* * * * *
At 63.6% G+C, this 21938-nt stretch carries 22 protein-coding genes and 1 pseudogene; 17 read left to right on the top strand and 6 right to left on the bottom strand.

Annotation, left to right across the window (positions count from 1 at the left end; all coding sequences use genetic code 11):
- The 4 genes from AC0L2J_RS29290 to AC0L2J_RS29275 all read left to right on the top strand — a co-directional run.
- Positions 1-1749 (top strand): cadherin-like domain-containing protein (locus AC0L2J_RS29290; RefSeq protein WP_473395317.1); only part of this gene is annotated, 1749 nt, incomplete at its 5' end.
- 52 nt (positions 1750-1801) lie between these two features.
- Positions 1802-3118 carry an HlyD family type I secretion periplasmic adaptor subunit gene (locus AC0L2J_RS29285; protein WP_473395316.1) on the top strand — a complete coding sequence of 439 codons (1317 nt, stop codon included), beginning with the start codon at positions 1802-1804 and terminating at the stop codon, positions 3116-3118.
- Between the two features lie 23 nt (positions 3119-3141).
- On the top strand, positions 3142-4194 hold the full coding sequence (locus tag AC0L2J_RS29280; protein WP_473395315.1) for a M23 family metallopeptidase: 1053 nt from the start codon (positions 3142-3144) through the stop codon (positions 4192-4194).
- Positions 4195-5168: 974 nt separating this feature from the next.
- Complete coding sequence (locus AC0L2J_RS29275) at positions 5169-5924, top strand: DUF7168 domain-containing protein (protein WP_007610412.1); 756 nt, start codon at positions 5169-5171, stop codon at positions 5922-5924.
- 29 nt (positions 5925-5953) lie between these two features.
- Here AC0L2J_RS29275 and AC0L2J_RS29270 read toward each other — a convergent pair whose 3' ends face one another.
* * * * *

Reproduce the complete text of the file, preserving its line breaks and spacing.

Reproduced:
At 63.6% G+C, this 21938-nt stretch carries 22 protein-coding genes and 1 pseudogene; 17 read left to right on the top strand and 6 right to left on the bottom strand.

Annotation, left to right across the window (positions count from 1 at the left end; all coding sequences use genetic code 11):
- The 4 genes from AC0L2J_RS29290 to AC0L2J_RS29275 all read left to right on the top strand — a co-directional run.
- Positions 1-1749 (top strand): cadherin-like domain-containing protein (locus AC0L2J_RS29290; RefSeq protein WP_473395317.1); only part of this gene is annotated, 1749 nt, incomplete at its 5' end.
- 52 nt (positions 1750-1801) lie between these two features.
- Positions 1802-3118 carry an HlyD family type I secretion periplasmic adaptor subunit gene (locus AC0L2J_RS29285; protein WP_473395316.1) on the top strand — a complete coding sequence of 439 codons (1317 nt, stop codon included), beginning with the start codon at positions 1802-1804 and terminating at the stop codon, positions 3116-3118.
- Between the two features lie 23 nt (positions 3119-3141).
- On the top strand, positions 3142-4194 hold the full coding sequence (locus tag AC0L2J_RS29280; protein WP_473395315.1) for a M23 family metallopeptidase: 1053 nt from the start codon (positions 3142-3144) through the stop codon (positions 4192-4194).
- Positions 4195-5168: 974 nt separating this feature from the next.
- Complete coding sequence (locus AC0L2J_RS29275) at positions 5169-5924, top strand: DUF7168 domain-containing protein (protein WP_007610412.1); 756 nt, start codon at positions 5169-5171, stop codon at positions 5922-5924.
- 29 nt (positions 5925-5953) lie between these two features.
- Here AC0L2J_RS29275 and AC0L2J_RS29270 read toward each other — a convergent pair whose 3' ends face one another.